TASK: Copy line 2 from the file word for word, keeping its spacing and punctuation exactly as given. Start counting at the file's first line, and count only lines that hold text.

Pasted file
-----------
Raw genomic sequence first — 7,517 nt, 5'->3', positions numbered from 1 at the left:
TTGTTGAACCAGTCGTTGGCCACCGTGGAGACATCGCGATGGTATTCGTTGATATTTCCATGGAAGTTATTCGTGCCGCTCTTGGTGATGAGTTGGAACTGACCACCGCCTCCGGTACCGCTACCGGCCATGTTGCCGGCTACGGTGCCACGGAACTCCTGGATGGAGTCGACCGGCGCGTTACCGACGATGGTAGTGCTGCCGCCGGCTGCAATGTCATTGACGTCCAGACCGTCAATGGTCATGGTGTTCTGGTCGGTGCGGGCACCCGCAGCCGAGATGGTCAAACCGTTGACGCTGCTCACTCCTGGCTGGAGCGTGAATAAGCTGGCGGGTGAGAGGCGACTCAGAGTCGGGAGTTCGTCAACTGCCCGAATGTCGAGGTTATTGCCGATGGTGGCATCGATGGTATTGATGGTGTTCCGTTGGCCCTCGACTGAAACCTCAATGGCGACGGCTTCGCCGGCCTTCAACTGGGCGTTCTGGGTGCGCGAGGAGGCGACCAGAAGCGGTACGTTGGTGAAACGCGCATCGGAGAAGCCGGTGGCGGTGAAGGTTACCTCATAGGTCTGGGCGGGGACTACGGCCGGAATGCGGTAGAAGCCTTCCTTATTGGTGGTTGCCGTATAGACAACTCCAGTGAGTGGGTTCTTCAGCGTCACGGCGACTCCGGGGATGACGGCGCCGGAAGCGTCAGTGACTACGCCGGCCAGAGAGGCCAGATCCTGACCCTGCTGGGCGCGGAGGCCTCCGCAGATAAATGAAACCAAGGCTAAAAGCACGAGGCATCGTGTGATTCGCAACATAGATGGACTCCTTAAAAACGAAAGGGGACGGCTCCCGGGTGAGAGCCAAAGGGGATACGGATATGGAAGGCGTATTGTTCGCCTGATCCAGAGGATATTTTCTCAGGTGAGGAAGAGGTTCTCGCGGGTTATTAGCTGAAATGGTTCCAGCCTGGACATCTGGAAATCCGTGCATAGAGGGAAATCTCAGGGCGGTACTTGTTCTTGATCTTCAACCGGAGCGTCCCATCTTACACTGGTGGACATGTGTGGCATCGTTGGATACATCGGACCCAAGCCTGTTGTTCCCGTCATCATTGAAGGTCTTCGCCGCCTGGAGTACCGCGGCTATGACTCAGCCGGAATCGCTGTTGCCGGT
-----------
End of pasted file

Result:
TTGTTGAACCAGTCGTTGGCCACCGTGGAGACATCGCGATGGTATTCGTTGATATTTCCATGGAAGTTATTCGTGCCGCTCTTGGTGATGAGTTGGAACTGACCACCGCCTCCGGTACCGCTACCGGCCATGTTGCCGGCTACGGTGCCACGGAACTCCTGGATGGAGTCGACCGGCGCGTTACCGACGATGGTAGTGCTGCCGCCGGCTGCAATGTCATTGACGTCCAGACCGTCAATGGTCATGGTGTTCTGGTCGGTGCGGGCACCCGCAGCCGAGATGGTCAAACCGTTGACGCTGCTCACTCCTGGCTGGAGCGTGAATAAGCTGGCGGGTGAGAGGCGACTCAGAGTCGGGAGTTCGTCAACTGCCCGAATGTCGAGGTTATTGCCGATGGTGGCATCGATGGTATTGATGGTGTTCCGTTGGCCCTCGACTGAAACCTCAATGGCGACGGCTTCGCCGGCCTTCAACTGGGCGTTCTGGGTGCGCGAGGAGGCGACCAGAAGCGGTACGTTGGTGAAACGCGCATCGGAGAAGCCGGTGGCGGTGAAGGTTACCTCATAGGTCTGGGCGGGGACTACGGCCGGAATGCGGTAGAAGCCTTCCTTATTGGTGGTTGCCGTATAGACAACTCCAGTGAGTGGGTTCTTCAGCGTCACGGCGACTCCGGGGATGACGGCGCCGGAAGCGTCAGTGACTACGCCGGCCAGAGAGGCCAGATCCTGACCCTGCTGGGCGCGGAGGCCTCCGCAGATAAATGAAACCAAGGCTAAAAGCACGAGGCATCGTGTGATTCGCAACATAGATGGACTCCTTAAAAACGAAAGGGGACGGCTCCCGGGTGAGAGCCAAAGGGGATACGGATATGGAAGGCGTATTGTTCGCCTGATCCAGAGGATATTTTCTCAGGTGAGGAAGAGGTTCTCGCGGGTTATTAGCTGAAATGGTTCCAGCCTGGACATCTGGAAATCCGTGCATAGAGGGAAATCTCAGGGCGGTACTTGTTCTTGATCTTCAACCGGAGCGTCCCATCTTACACTGGTGGACATGTGTGGCATCGTTGGATACATCGGACCCAAGCCTGTTGTTCCCGTCATCATTGAAGGTCTTCGCCGCCTGGAGTACCGCGGCTATGACTCAGCCGGAATCGCTGTTGCCGGT